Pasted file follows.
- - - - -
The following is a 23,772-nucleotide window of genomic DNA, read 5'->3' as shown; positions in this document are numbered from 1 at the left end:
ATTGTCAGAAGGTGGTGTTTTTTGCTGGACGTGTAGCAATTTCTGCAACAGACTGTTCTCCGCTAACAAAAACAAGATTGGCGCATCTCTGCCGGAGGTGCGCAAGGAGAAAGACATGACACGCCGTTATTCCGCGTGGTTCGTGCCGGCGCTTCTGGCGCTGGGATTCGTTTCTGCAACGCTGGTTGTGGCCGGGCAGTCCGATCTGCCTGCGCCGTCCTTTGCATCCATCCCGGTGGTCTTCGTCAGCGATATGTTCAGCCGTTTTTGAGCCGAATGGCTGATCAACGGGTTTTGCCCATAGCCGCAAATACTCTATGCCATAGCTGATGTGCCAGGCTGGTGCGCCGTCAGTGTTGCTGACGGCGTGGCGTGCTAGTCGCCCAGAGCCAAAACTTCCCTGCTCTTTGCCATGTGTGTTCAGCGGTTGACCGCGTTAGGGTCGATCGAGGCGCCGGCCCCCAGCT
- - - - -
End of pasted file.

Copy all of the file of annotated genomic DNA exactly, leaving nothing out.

The following is a 23,772-nucleotide window of genomic DNA, read 5'->3' as shown; positions in this document are numbered from 1 at the left end:
ATTGTCAGAAGGTGGTGTTTTTTGCTGGACGTGTAGCAATTTCTGCAACAGACTGTTCTCCGCTAACAAAAACAAGATTGGCGCATCTCTGCCGGAGGTGCGCAAGGAGAAAGACATGACACGCCGTTATTCCGCGTGGTTCGTGCCGGCGCTTCTGGCGCTGGGATTCGTTTCTGCAACGCTGGTTGTGGCCGGGCAGTCCGATCTGCCTGCGCCGTCCTTTGCATCCATCCCGGTGGTCTTCGTCAGCGATATGTTCAGCCGTTTTTGAGCCGAATGGCTGATCAACGGGTTTTGCCCATAGCCGCAAATACTCTATGCCATAGCTGATGTGCCAGGCTGGTGCGCCGTCAGTGTTGCTGACGGCGTGGCGTGCTAGTCGCCCAGAGCCAAAACTTCCCTGCTCTTTGCCATGTGTGTTCAGCGGTTGACCGCGTTAGGGTCGATCGAGGCGCCGGCCCCCAGCT